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Is it possible to really listen to a spouse (or other loved one) who is furious with you? Maybe you betrayed them or simply have been insensitive. No matter the cause, if you want to keep the relationship, there’s no better time to listen well.
To listen well is a skill. You can learn to listen better if you want to. Hearing and understanding your spouse won’t guarantee their healing or their forgiveness. But it is both the least and the most you can do.
It’s the least you can do because listening does accomplish something. Listening can validate another’s pain and help him or her move beyond it. It’s the most you can do because there’s no way to undo whatever you did to upset your spouse.
In saying all this I’m making a few assumptions:
- You are guilty of hurting your spouse in some way.
- Your spouse is justifiably angry with you.
- You want to do what you can to heal your relationship.
Listen and Understand Before Expecting Forgiveness
To be guilty is to be in need of forgiveness. But your spouse might not be close to being ready to forgive you. Be patient with the one who is struggling to forgive. It’s okay for them to take some time to work through the pain and be completely ready to forgive.
Jesus commands us to forgive one another because of all He has forgiven us. But shallow forgiveness (in word only) isn’t what Jesus wants from us. He wants us to mean what we say with all our hearts. See The Parable of the Unforgiving Servant for more details (Matthew 18:21-35).
For if you forgive other people when they sin against you, your heavenly Father will also forgive you. But if you do not forgive others their sins, your Father will not forgive your sins.Matthew 6:14-15 NIV
The command to forgive doesn’t depend on the other’s sincerity, however, you can certainly make it easier by being genuinely sorry. Listening isn’t a substitute for repentance, but it can be evidence you are changing your ways.
Listen By Focusing on the Other Person
When you are guilty where is your attention? It’s on you, right? Relief from the agony of guilt is an urgent need, not unlike needing relief from hunger, tiredness, or even a full bladder. How well can you concentrate on another’s concern in these situations?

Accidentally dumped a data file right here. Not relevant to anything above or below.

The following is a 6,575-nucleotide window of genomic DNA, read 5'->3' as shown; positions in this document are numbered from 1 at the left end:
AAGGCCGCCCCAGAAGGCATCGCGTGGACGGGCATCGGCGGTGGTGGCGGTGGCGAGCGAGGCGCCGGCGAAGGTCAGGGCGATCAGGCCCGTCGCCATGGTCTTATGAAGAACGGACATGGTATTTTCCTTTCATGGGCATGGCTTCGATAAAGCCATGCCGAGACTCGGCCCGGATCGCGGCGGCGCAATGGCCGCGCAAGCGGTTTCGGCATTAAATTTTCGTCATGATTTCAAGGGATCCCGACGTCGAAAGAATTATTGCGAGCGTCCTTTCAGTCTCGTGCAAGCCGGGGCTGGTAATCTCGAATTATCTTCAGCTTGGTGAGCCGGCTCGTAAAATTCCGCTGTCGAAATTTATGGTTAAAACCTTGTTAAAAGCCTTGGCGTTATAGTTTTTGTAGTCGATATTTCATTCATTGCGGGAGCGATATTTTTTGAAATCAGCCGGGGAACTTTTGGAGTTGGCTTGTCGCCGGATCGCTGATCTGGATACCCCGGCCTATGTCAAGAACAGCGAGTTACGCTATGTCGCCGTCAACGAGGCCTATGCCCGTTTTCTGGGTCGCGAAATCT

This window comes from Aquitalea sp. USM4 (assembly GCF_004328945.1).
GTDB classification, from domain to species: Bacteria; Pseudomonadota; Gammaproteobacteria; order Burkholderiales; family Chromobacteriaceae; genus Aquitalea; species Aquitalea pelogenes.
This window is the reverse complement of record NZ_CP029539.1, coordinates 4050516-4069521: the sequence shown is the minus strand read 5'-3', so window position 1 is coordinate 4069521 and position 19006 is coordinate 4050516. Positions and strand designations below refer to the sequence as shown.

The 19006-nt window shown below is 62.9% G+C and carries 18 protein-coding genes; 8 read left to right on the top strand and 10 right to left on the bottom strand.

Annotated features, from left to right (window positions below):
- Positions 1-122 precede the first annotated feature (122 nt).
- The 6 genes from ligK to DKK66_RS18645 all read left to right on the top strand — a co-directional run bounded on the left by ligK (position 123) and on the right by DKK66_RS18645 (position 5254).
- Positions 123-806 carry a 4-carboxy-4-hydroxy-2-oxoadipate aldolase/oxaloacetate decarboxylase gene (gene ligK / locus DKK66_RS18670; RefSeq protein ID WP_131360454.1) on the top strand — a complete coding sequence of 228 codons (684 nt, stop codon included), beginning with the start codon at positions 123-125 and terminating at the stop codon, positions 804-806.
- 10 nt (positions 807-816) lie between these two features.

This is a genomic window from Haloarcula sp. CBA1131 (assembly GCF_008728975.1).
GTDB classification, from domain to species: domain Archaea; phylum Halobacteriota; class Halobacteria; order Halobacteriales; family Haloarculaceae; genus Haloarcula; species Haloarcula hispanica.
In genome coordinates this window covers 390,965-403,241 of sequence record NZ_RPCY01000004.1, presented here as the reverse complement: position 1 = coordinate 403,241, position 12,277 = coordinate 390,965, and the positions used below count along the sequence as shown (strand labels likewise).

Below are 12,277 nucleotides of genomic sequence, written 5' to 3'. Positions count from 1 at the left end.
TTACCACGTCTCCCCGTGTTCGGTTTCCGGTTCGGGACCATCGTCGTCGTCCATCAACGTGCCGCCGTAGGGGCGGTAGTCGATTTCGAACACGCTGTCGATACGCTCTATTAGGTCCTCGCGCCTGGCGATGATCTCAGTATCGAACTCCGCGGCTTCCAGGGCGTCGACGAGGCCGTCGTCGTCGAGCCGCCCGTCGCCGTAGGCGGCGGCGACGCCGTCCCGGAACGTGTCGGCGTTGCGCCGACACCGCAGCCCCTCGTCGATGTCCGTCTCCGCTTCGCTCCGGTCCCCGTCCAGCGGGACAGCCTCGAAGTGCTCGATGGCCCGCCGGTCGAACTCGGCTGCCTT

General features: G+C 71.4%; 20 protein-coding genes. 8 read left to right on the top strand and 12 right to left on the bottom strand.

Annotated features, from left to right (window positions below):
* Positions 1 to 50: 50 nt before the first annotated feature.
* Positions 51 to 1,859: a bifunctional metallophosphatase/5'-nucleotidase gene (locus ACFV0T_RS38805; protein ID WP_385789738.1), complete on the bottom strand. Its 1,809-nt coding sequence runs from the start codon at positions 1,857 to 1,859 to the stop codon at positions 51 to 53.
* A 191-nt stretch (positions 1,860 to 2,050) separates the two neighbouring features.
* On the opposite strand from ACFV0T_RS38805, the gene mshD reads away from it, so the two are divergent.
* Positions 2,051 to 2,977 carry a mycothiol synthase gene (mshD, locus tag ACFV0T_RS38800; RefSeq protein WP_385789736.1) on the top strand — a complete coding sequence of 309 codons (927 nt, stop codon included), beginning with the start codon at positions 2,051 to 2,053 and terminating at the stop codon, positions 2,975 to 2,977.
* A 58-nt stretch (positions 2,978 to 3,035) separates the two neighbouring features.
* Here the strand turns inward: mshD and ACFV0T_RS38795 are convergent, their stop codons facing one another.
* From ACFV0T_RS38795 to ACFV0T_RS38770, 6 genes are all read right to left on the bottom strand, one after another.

Before you can be attentive to the one you hurt, you must first take your guilt to the Lord. After you have repented and secured His forgiveness, you will be able to give your undivided attention to caring for your spouse.
So many people attempt to “be there” for their spouse when they are still caught up in the mess of their guilt. You can tell if this is you by how you respond. When your spouse talks about how they are hurting, you aren’t listening well if you immediately shift the focus to you with something like, “I already told you I’m sorry” or “I feel terrible about what I did.”
Instead of starting with “I…” keep your spouse in the spotlight. Let their concerns be the focus. You already focused on yourself by hurting them, don’t repeat the offense.
There is one exception to this rule. If the person you hurt wants to hear what is going on in your heart, then you can meet their need by letting some of the focus rest on you. Maintain a healthy balance but always be prepared to serve the needs of the one you hurt.
Listening that focuses on your loved one requires a substantial amount of effort, but the payoff is worth it.
Matt Pavlik is a licensed professional clinical counselor who wants to see each individual restored to their true identity. He has more than 20 years of experience counseling individuals and couples at his Christian counseling practice, New Reflections Counseling. Matt and Georgette have been married since 1999 and live with their four children in Centerville, Ohio.